• Identify, develop, and evaluate effective biomedical interventions and testing technologies to reduce the number of new HIV infections and improve the timeliness of diagnosis. CDC’s HIV/AIDS laboratories serve as a national reference laboratory for HIV diagnosis and drug-resistance testing.
  • Combat STDs by developing and validating diagnostic tests, including rapid and accurate point-of-care tests, which allow patients to be tested and treated during the same health care visit.
  • Serve as the National Tuberculosis (TB) Laboratory for the U.S., conducting research to identify and understand drug resistant TB, strengthening vaccination strategies, and optimizing cutting-edge molecular epidemiological tools.
  • Provide vital support to state and county public health laboratories by serving as the national reference center for viral hepatitis.

Laboratories in CDC’s Center for Global Health serve as worldwide reference laboratories for:

  • Surveillance, diagnosis, and drug-resistance testing of HIV/AIDS and associated opportunistic infections (e.g., tuberculosis).
  • Diagnosis of parasitic diseases, conducting surveillance for malaria drug resistance, monitoring the quality of antimalarial drugs, and evaluating insecticide resistance among mosquitos that can carry malaria.

Laboratory scientists at the Center for Global Health also help over 50 countries by working directly with the Ministries of Health to support outbreak response, laboratory systems, and pathogen discovery, as well as, training, surveillance and the building of core laboratory capacities in support of the International Health Regulations. In addition, collaborating with host countries to implement these activities promotes public health diplomacy.

CDC’s laboratory within CDC’s National Center on Birth Defects and Developmental Disabilities monitors for select infectious agents and other abnormal factors among patients with bleeding disorders.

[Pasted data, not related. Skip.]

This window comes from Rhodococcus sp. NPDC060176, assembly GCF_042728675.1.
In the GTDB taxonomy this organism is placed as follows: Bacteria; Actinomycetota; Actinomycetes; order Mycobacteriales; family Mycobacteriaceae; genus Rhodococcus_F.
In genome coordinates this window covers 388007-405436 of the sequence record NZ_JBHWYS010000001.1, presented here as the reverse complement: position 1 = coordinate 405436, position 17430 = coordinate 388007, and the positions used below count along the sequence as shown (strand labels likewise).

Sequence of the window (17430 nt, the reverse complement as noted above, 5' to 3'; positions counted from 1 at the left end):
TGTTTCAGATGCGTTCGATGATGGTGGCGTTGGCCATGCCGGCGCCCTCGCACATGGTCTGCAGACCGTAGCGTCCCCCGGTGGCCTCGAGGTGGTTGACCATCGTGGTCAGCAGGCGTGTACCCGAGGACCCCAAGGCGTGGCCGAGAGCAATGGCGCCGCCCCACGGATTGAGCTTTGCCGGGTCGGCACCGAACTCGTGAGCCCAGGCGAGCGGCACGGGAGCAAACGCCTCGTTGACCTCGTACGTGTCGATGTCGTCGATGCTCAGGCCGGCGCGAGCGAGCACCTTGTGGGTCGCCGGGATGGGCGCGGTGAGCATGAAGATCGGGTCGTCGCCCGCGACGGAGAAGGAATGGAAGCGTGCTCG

Laboratories at CDC’s National Center for Environmental Health (Division of Laboratory Sciences):

  • Conduct biomonitoring to assess population and individual exposure to environmental chemicals.
  • Support public health emergency response with unique laboratory capabilities for assessing human exposure to chemical threat agents and toxins.
  • Support public health emergency response with unique laboratory capabilities for assessing human exposure to harmful radiologic threats.
  • Provide quality-assurance materials, proficiency testing, and technical assistance to ensure the accuracy of newborn screening tests for early detection of treatable diseases.
  • Develop new or improved methods to conduct the most comprehensive assessment of the nation’s nutrition status.
  • Measure addictive and toxic substances in tobacco products and smoke, as well as in the urine and blood of people who use tobacco or are exposed to secondhand smoke.
  • Offer quality assurance programs and training to help state, clinical, research, and other laboratories improve the quality and reliability of their measurements related to chronic diseases, nutrition status, and environmental exposures.

Laboratories at CDC’s National Institute for Occupational Safety and Health protect America’s workers through cutting-edge laboratory science. These critical laboratories:

  • Test and certify respirators to ensure a standard level of filter efficiency for all respirators used in U.S. workplaces.
  • Develop methods used worldwide for sampling and analyzing contaminants in workplace air and in the blood and urine of workers who are exposed to hazards in the workplace.
  • Conduct applied research on health hazards, safety hazards, and disaster prevention in mining.
  • Develop engineering controls and safe work practices for preventing work-related fatalities and work-related traumatic injuries across all industry sectors.
Page last reviewed: October 25, 2018